What we are witnessing today is a level of FOMO (Fear of Missing Out) that distinctly reminds me of the Bitcoin bubble of 2017. For those of you who don’t recall this event – we saw the price of the cryptocurrency Bitcoin rise from roughly $1,000/coin in early 2017 all the way up to $19,665/coin by December of 2017. Everyone wanted a piece of the action – until the buying momentum finally stalled. Eager buyers turned into panicked sellers, not wanting to ride the rollercoaster all the way to the bottom when the price of Bitcoin quickly plummeted to $6,300/coin in early 2018, then all the way to $3,400/coin by December of 2018. Yes – that might’ve been a solid trade for those who bought Bitcoin in early 2017. However, the trade turned out to be catastrophic for the vast majority of those who were even just a little bit late to the Bitcoin party.
To solidify this point, I took my research to the one place where I knew I could find all of the answers to my many questions – TikTok. TikTok is a social media platform that is used to share short, edited videos that are roughly 30 seconds in length. According to the digital marketing agency, Omnicore, 44% of TikTok users are between the ages of 16-24 so – as you might imagine – the users of the app tends to skew young among Gen Z and Millennials.
As an investor, what I saw on TikTok really caught my attention and raised some red flags. In a sample of the posts that I viewed (there’s 15-20 minutes of my life I’ll never get back), I saw multiple videos that specifically referenced Tesla stock, and how that particular video creator/influencer was/is using Tesla stock option trading strategies to get rich quick. After all, picking hot stocks, trading options, and making a boatload of money is easy – until it isn’t. For an inexperienced and naive trader, the outcome of speculative trading can sometimes be financially, and prodigiously, catastrophic.
Despite the general – and unintentional – ‘get off my lawn’ tone of this communication, I am not insinuating that Tesla, Zoom, or Draftkings are poor companies or bad long-term investments at a different price point. Zoom has been absolutely instrumental in allowing companies, schools, and families to remain connected throughout this pandemic, and their societal importance can’t be overstated. However, these companies, and others like them, have become the focus of a singular consciousness among some aggressive speculators and FOMO traders which – much like the behavior of the subatomic particles discussed at the beginning of this letter – can cause shocking and unanticipated behavior.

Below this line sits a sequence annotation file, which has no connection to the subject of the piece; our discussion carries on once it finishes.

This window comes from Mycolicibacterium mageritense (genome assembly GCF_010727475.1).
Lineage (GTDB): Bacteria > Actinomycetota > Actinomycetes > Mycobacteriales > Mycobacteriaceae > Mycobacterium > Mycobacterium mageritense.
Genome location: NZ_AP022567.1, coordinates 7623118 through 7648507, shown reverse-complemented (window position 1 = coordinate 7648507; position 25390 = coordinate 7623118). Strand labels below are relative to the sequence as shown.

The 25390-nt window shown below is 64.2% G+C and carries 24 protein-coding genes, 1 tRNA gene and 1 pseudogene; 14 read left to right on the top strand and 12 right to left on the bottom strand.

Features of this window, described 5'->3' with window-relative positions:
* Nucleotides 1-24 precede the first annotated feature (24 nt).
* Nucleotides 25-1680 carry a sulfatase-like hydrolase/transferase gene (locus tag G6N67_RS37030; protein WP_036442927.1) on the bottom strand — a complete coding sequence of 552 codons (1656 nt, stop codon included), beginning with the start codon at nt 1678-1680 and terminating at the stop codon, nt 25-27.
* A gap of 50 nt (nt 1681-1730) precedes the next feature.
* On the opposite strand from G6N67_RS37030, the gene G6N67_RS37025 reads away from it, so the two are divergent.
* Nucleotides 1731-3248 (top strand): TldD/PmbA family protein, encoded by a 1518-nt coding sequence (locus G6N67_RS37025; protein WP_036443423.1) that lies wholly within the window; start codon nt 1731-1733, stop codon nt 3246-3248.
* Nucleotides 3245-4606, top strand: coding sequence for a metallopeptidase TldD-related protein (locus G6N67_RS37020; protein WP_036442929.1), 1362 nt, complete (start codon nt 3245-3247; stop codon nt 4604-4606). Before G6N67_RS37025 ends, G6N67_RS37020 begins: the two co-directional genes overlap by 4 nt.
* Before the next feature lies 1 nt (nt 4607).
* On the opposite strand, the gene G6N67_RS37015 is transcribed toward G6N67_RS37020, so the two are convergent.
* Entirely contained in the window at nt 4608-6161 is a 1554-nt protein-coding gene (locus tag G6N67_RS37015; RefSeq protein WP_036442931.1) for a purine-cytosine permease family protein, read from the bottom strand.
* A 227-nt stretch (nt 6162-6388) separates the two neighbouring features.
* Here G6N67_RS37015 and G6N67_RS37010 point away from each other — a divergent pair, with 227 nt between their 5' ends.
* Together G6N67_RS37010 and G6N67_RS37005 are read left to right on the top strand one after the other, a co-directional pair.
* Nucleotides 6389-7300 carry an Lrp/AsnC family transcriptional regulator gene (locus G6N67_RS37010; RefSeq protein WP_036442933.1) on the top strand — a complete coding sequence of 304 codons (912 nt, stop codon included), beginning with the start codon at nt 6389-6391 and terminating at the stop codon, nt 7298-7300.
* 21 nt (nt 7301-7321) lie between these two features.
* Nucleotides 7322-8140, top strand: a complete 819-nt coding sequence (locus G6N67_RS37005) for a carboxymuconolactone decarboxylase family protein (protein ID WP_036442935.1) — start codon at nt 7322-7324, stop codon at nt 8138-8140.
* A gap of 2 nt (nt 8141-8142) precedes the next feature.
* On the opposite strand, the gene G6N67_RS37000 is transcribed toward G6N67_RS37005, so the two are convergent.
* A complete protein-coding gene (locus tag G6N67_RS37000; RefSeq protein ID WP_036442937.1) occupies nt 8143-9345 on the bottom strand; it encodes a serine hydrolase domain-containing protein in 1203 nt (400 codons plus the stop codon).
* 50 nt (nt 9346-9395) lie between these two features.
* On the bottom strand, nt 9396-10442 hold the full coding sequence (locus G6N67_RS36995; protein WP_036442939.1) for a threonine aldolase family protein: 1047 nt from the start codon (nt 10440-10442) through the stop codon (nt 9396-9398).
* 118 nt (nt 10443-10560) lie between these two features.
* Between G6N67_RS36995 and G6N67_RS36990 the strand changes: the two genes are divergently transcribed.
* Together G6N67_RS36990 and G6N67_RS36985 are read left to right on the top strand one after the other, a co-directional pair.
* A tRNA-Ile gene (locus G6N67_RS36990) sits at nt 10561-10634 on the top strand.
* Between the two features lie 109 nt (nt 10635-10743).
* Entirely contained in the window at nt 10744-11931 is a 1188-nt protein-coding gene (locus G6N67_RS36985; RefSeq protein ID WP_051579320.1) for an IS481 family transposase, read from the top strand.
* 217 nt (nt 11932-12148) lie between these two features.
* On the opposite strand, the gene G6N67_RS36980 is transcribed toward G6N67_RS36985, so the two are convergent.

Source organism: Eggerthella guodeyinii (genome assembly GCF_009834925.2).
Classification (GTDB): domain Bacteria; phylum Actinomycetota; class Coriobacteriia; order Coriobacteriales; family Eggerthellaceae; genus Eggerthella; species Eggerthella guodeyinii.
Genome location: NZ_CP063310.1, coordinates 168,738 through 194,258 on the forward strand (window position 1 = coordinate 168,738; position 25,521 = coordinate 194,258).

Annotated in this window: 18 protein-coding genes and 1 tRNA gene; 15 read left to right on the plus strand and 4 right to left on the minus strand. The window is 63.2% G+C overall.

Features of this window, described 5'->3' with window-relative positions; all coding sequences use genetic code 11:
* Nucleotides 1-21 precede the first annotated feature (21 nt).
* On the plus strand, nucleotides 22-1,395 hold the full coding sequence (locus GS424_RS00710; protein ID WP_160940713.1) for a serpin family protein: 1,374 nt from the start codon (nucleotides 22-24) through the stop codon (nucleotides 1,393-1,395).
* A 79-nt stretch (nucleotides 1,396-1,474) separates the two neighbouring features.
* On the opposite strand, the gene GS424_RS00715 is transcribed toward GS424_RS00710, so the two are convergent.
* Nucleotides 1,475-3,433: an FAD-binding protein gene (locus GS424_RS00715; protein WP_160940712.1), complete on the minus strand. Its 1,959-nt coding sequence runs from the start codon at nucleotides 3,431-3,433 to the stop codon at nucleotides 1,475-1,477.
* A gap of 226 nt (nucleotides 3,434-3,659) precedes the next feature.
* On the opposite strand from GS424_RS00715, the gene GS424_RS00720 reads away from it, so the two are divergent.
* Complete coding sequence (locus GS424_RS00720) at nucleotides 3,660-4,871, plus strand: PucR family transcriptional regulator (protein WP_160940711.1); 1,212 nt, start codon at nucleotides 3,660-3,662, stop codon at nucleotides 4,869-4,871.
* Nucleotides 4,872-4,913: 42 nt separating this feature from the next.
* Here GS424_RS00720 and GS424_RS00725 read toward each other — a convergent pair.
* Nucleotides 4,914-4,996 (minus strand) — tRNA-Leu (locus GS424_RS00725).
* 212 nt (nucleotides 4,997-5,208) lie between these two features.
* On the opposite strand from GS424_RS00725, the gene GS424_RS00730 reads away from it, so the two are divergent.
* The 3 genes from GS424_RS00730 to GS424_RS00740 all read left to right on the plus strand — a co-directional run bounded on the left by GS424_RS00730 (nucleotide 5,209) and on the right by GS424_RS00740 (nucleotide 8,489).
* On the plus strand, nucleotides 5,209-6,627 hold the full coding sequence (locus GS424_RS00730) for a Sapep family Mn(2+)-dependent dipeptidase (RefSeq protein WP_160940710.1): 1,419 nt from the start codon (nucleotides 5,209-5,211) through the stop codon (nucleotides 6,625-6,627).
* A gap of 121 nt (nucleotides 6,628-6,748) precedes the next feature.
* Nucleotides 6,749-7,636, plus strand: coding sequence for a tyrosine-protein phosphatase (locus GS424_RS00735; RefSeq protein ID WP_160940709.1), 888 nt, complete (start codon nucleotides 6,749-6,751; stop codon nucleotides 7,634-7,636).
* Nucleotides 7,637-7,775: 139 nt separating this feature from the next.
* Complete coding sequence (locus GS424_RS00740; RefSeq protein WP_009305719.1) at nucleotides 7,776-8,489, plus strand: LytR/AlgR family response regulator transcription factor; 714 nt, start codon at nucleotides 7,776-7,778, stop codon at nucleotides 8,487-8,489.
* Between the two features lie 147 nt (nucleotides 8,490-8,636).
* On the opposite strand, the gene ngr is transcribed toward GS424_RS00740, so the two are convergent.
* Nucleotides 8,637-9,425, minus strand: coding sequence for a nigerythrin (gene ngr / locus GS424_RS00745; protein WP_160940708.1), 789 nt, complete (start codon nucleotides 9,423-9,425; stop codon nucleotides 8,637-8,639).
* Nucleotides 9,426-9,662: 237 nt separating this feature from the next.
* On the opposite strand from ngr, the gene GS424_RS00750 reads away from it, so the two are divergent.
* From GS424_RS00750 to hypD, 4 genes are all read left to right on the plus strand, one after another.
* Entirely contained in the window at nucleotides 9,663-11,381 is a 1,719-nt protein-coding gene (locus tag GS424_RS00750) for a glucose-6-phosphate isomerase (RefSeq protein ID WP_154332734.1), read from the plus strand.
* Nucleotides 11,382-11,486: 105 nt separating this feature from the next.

As someone whose job is to identify and mitigate risks inherent in financial markets, volatile behavior – on both the upside and downside – is a cause for scrutiny and inspection. That is what this communication is intended to provide.
What does this mean for disciplined, long-term investors? Well, despite grim unemployment data, there have been some positive developments when considering data from both the economy and financial markets. The Q2 earnings season saw a near-record percentage of companies exceeding earnings estimates, led by Information Technology, Materials, Industrials and Health Care. Last week, the Flash Manufacturing Purchasing Manager Index (PMI) came in at 53.6, while the Flash Services PMI came in at 54.8. The Purchasing Managers Index is a leading indicator that represents survey responses from senior executives of roughly 400 companies representing 19 industries. Any number at 50 or above would indicate a positive, optimistic sentiment in manufacturing and/or services. Back in April, if you told me that we’d be seeing healthy PMI’s near the mid-50’s by August, I would’ve said you were crazy.
As I seem to say in nearly every communication, it is never a good idea to bet against the resiliency and ingenuity of the American economy. To bolster this point – this time last year – Destiny Capital’s leadership team was conducting our ongoing due diligence of our 3rd party vendor relationships. During an open discussion about video conference providers, one of our team members suggested “we really should consider Zoom”, to which I promptly responded “Who?”
Financial markets, the economy, our organizations, our lives and our world seem to be changing and evolving in perpetual motion, gaining momentum & rapidity, thus breaking the laws of thermodynamics (there’s that science wonk again). As always, we will continue to do our best to keep you informed, updated and educated which – we hope – will allow you to remain confident, appropriately invested, and focused on the things that are most important to you in your lives. If you have any questions, please do not hesitate to contact your Destiny Capital Team, and please stay safe and stay well.
Important note and disclosure: This article is intended to be informational in nature; it should not be used as the basis for investment decisions. You should seek the advice of an investment professional who understands your particular situation before making any decisions. Investments are subject to risks, including loss of principal. Past returns are not indicative of future results.